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Tory MP: RSPCA Heythrop Hunt prosecution has a 'strong political edge'

Conservative MP Simon Hart
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Tory MP: RSPCA Heythrop Hunt prosecution has a 'strong political edge'4

Governance | Vibeka Mair | 17 Jan 2013

The RSPCA says the Charity Commission has expressed "no concern" about its recent prosecution of the Heythrop Hunt, as Conservative MP Simon Hart vows he and a group of politicians will continue to pile pressure on the charity about its prosecutions.

Speaking to civilsociety.co.uk, Hart said the RSPCA’s recent successful prosecution of the Heythrop Hunt in Oxfordshire had a “strong political edge”.

“It’s odd that out of all the numbers of potential cases which could have been brought, the RSPCA chose one involving David Cameron’s constituents,” he said.

Hart, who along with a cross-party group of politicians has asked the Charity Commission to investigate the RSPCA’s activities, said there were questions around whether the charity could be an impartial prosecutor and political campaigning organisation with commercial interests.

Hart, a former chief executive of the Countryside Alliance, plans to table a parliamentary debate on the issue. “If it looks like the RSPCA is using its favourable condition of charitable status to further its political causes we will continue to shine a light on it.”

In response to enquires about its meeting with the RSPCA, the Charity Commission said:  “Senior Charity Commission executives have met with senior representatives from the RSPCA.  We discussed the RSPCA’s approach to prosecutions in general, and the recent prosecution of the Heythrop hunt in particular, and the responsibilities of trustees in making decisions about undertaking prosecutions.   Decisions to undertake prosecutions are properly for trustees to make, and are not normally matters of regulatory concern for the Commission.  We are not investigating the RSPCA - the position has not changed as a result of the meeting.”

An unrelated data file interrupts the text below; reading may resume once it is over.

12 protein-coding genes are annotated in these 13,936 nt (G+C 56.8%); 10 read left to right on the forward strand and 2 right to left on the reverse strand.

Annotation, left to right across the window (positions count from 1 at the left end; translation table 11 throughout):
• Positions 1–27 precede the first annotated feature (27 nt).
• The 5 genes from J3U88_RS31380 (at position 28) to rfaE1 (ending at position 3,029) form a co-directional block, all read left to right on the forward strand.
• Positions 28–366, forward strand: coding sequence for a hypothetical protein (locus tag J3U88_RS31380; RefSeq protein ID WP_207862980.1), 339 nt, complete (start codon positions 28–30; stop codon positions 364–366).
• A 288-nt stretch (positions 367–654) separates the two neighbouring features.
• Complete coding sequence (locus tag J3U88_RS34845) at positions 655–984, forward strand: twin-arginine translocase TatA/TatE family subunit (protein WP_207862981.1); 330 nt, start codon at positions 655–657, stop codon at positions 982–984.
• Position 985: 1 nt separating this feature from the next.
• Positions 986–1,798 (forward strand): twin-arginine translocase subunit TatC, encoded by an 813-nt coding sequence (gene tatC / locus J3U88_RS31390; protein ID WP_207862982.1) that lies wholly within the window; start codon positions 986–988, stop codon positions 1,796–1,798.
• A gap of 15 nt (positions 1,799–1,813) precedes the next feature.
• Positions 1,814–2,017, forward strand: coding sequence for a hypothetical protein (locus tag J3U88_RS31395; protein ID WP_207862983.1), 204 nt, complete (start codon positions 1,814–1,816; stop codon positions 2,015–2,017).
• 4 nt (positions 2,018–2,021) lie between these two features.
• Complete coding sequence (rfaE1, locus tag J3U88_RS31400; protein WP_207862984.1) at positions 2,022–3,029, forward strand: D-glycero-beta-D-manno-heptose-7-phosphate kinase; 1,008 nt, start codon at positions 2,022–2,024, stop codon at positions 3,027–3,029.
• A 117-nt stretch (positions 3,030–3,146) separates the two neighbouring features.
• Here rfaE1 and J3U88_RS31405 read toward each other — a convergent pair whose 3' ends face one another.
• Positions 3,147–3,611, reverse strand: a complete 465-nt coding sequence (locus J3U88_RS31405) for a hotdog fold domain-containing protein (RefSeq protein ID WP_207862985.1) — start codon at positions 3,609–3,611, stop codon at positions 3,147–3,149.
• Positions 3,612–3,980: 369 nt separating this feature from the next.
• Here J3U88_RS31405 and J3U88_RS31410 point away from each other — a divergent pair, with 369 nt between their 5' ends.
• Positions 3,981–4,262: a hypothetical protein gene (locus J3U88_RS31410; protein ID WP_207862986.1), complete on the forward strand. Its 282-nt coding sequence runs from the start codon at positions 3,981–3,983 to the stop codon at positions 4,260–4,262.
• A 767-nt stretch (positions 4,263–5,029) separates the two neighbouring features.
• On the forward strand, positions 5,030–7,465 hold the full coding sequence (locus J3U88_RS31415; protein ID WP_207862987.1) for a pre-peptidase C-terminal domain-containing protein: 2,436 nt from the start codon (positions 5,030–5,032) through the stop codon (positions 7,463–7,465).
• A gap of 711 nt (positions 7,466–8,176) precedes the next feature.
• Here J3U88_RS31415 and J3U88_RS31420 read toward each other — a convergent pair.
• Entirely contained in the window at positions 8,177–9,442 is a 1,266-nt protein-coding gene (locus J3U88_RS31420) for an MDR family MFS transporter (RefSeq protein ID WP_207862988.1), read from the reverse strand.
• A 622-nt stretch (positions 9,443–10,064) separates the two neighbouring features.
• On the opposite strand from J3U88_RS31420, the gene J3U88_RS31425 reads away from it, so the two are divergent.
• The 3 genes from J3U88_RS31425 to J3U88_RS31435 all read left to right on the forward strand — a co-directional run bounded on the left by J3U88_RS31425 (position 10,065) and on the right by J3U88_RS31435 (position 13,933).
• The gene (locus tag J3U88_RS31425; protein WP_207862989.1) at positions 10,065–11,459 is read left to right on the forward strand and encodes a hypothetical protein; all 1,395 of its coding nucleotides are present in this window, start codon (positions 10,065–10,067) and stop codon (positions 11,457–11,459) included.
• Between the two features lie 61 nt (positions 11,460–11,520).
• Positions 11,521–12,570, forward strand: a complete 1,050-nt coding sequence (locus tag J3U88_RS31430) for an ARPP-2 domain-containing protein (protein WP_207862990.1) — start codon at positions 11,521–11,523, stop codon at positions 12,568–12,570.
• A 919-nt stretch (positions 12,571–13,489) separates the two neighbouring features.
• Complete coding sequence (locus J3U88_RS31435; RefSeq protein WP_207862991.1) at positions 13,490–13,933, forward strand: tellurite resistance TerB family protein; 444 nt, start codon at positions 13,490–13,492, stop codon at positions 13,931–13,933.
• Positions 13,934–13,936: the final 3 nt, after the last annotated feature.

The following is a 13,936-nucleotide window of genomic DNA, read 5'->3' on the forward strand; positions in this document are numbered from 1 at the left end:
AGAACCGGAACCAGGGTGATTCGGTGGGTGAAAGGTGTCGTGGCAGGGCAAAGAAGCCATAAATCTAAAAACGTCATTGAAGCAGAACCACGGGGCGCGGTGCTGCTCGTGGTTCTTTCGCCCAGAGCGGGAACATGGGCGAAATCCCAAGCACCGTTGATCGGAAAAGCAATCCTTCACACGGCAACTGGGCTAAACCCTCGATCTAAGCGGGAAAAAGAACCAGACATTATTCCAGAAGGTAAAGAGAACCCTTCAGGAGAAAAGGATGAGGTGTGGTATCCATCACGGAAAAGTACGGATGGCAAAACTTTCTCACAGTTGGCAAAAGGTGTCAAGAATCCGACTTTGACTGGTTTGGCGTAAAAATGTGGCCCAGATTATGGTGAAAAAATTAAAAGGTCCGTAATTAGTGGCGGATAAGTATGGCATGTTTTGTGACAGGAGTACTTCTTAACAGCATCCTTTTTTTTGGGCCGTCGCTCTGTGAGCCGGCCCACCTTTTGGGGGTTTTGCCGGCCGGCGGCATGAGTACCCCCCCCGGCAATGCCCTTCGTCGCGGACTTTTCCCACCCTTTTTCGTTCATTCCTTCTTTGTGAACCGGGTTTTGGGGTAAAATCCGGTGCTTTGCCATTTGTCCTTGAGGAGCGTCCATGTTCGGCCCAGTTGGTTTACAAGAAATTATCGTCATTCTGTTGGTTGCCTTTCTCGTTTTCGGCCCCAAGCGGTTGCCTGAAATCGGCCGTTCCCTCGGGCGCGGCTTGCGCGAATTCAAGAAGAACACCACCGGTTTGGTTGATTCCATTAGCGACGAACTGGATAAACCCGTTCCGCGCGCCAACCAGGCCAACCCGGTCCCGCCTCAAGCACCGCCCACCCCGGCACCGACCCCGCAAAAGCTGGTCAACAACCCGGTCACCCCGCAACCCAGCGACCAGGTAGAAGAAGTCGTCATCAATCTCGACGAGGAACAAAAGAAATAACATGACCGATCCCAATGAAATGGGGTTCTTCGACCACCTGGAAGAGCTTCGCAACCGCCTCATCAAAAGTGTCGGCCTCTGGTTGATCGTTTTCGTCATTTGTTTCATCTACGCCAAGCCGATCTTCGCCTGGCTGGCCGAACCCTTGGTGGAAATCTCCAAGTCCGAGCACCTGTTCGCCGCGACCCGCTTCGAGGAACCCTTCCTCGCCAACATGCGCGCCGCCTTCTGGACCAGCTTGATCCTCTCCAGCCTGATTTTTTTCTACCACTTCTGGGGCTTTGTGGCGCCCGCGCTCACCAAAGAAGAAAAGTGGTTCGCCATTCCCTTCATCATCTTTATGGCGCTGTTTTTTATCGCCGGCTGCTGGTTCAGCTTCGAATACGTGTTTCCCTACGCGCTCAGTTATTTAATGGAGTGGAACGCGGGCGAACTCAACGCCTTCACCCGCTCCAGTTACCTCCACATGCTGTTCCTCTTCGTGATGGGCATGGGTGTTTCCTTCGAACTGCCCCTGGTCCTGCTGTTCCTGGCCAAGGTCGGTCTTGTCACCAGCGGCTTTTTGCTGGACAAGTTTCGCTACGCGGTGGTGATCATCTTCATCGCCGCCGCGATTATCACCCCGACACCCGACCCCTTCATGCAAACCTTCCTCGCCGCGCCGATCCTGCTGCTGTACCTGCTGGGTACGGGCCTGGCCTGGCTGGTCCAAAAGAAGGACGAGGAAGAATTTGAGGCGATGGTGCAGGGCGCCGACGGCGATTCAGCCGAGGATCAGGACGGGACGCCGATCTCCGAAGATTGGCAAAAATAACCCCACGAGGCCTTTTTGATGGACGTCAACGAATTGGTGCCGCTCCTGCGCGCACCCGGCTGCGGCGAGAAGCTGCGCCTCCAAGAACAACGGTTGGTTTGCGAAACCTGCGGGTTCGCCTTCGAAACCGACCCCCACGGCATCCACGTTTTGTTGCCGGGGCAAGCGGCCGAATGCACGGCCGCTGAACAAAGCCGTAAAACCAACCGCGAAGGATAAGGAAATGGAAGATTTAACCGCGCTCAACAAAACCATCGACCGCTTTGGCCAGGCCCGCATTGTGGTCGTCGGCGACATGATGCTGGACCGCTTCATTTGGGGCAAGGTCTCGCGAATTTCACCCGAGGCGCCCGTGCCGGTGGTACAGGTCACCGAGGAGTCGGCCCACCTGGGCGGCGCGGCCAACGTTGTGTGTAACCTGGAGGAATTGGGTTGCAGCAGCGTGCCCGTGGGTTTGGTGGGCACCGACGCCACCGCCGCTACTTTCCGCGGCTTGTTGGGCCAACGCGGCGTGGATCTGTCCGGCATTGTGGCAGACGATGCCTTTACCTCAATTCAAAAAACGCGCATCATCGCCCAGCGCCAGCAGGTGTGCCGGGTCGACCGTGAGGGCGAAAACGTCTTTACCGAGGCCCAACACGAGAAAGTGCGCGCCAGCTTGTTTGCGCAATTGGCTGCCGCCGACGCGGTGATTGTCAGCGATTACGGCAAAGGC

The RSPCA added: “The Charity Commission has expressed no concern about the decisions made by the RSPCA, including the recent prosecution of the Heythrop hunt. The RSPCA welcomed and was unsurprised by this outcome.The Charity Commission has confirmed that it was not investigating the RSPCA and this is still the case.”

 

Pattie B
23 Jan 2013

Simon Hart should put his bloodlust to one side and get on with his proper job as an MP. The RSPCA is not political it is doing what its supporters expect it to do, and that is to prosecute animal abusers. The only people playing politics here are the MPs and the Countryside Allance, who abuse their position to try to smear an honourable organisation for their own devious ends which is a repeal of the hunting Act. I thought MPs were supposed to reflect the view of the people who voted them in, not pursue their own private abberations. Hunting with hounds is against the law and those who break the law should be caught and punished. Simon Hart you should not be in Parliament when you defend criminal behaviour. The majority dont want the Act repealed we want it strengthened, so that our wildlife can be left to live in peace.

Ruth Griffiths
uk resident
25 Jan 2013
Response to [Pattie B]

Brilliantly said patti. What a cheek, wasting parliamentary time to assist his bloodthirsty hunt buddies further their cause. Vile hunting back? No way get used to it hart. The british people said no & no means no!!!!!!!!!!!

Philip Kirkpatrick
Joint Head of Charity and Social Enterprise
Bates Wells & Braithwaite London LLP
19 Jan 2013

Simon Hart MP is quite wrong here . First, the RSPCA has no special legal status as prosecutor . Any person can bring a private a prosecution, subject to the Attorney General' s right to intervene. So, as a matter of law, no question can arise as to whether RSPCA should be entitled to bring prosecutions merely because it has an interest in the outcome. Every citizen has a proper interest in the law being upheld. And the trustees would, of course, be misappropriating charity funds if the charity did not have an interest in the outcome.

Second, taking legal action in the courts to procure that the law is upheld is not political in charity law terms. The politics of this were determined in Parliament when the Hunting Act 2004 was passed. Enforcement of the law is quite another matter. I expect that the RSPCA trustees are motivated by a desire to see that this particular law is enforced and they have every right to do so if they take the view that the law was enacted to prevent cruelty to animals and that to enforce it is likely to prevent such cruelty.

Mr Hart' s real concern is more likely with the very existence of the Hunting Act 2004 and, rather than denigrating the lawful activities of charities, he should use his position as a Member of Parliament to seek to enact the laws that he thinks should govern our society.

Sir Robin Bogg
CEO
BUBB
17 Jan 2013

It may just be that instead of being politically motivated, the RSPCA is prosecuting hunts in areas where there are hunts. Which are far more likely to be in Tory areas. You don't tend to get them in inner city Labour strongholds apparently despite there being urban foxes.

Not that there is a strong political edge (or personal conviction) to Hart's comments and actions of course. Which are ultimately publicly funded.

And you can tell him I said so.

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